KANSAS CITY, Mo. — More controlled outages could be possible in the Kansas City area Tuesday night or Wednesday, regional power officials said.
Roughly 270,000 Evergy customers were without power for a portion of the day on Tuesday, with several unable to contact the company about the outages.
“It was truly an unprecedented amount of calls and traffic to (Evergy’s) website,” Chuck Caisley, Evergy senior vice president and chief customer officer, said.
Evergy experienced up to six times the number of calls to its call center and visits to its website than it has seen in the company’s history, according to Caisley, as the utility company implemented controlled outages for the second day in a row. Despite being fully staffed, communication with Evergy was “very difficult” for customers, he said.
The Southwest Power Pool, which coordinates the electric grid in Kansas and portions of Missouri among other states, requested that Evergy reduce its energy load by “five times the demand” as it requested on Monday.
That request caused customers to experience outages up to three hours long, according to Caisley.
“At no time during the last 48 hours has Evergy not had enough energy or enough generation (or) enough power supply to meet the demand of our customers,” Caisley said.
Two issues at SPP, according to Caisley, prompted the outages: SPP’s “reserve margin” had reached low levels and it “was experiencing transmission congestion in multiple areas” of its 14-state region.
SPP confirmed the request lasted hours in its own press call Tuesday afternoon.
SPP officials said Monday that their request was only necessary for 50 minutes. On Tuesday, however, it said the outages were needed for more than three hours to restore power reserves.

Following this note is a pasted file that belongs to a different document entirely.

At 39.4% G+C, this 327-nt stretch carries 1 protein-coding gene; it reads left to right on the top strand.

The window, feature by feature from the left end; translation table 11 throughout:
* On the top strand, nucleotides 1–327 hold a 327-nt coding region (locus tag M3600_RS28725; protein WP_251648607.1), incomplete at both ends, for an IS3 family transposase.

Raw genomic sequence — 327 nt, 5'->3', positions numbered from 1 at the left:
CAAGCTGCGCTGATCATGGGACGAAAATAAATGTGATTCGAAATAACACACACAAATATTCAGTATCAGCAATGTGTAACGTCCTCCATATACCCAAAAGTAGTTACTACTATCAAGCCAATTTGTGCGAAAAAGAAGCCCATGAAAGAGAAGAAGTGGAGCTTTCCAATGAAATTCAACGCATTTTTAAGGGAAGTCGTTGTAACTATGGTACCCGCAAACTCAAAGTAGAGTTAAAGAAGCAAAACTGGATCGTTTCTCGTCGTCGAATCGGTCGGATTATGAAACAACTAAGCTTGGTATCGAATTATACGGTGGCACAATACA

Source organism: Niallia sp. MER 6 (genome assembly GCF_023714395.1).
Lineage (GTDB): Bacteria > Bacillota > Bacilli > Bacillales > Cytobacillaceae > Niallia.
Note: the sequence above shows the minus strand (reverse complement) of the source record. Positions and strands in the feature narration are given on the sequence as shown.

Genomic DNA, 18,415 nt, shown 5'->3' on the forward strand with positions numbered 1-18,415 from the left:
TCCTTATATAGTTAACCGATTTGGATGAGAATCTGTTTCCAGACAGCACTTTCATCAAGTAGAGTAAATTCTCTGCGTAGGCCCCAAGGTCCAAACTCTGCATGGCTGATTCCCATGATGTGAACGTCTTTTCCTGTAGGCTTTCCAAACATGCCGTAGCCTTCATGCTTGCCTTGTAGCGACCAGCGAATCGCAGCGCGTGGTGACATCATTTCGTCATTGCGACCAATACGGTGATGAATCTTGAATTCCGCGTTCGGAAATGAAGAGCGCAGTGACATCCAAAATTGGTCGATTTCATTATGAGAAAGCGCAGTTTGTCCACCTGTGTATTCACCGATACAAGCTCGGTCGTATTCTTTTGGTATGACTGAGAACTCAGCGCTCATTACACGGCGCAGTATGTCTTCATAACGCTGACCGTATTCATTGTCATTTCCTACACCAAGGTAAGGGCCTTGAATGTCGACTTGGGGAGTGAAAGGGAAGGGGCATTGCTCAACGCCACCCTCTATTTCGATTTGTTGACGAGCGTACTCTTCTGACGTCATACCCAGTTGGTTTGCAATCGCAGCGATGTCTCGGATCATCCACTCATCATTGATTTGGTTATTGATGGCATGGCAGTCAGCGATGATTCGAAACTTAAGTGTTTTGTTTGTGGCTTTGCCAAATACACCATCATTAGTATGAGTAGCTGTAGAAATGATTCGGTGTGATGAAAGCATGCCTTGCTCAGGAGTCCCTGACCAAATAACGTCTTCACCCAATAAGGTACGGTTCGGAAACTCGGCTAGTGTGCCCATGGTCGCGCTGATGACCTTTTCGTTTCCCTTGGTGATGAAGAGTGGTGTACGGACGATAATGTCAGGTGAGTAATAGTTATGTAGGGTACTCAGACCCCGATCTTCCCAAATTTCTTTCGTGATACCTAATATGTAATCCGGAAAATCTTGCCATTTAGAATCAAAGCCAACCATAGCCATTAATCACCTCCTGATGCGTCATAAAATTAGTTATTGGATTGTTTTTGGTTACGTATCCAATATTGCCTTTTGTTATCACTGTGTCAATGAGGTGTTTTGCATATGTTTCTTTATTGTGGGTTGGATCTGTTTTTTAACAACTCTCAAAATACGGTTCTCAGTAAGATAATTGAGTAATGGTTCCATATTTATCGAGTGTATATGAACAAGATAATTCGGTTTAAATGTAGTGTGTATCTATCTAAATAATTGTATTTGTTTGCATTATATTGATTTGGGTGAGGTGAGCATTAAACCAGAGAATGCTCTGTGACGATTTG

As of 5 p.m. Tuesday, fewer than 5,000 Evergy customers were without power, according to the Evergy outage map.
Caisley said the remaining outages were unrelated to the controlled events.
Evergy was among the companies asked to "implement emergency power reductions" due to extreme weather conditions, according to a news release.
SPP said it allocates controlled outages in proportion to the amount of load a member company is carrying — so the more energy a company is using, the more outages SPP will request when necessary.
SPP said several factors came together to create a "perfect storm."
Chief Operating Officer Lanny Nickell said the company expects demand to increase again overnight with continued extreme cold in much of its service area.
That, combined with a multitude of factors including wind and gas supply shortages and record-high demand, could trigger another interruption in service Tuesday night or Wednesday.
The company tries to avoid outages if at all possible, CEO Barbara Sugg said.
Officials at SPP wait until the last minute possible to make the decision to institute controlled outages, she said, so they don't end up cutting power preemptively.
That can lead to short notice for the end consumer.
Mike Ross of @SPPorg explains the decision to institute outages is something that happens "within minutes, if not seconds." We've heard from a lot of frustrated customers wanting more of a heads up from @evergypower. This is why that's not possible #poweroutage— Cat Reid (@catreidtv) February 16, 2021
Nickell said SPP "will learn from this" event, the likes of which the company has never dealt with in its 80-year history.
SPP said the company "could be in and out of this kind of situation through tomorrow evening," but expects things to return to normal by Thursday or Friday.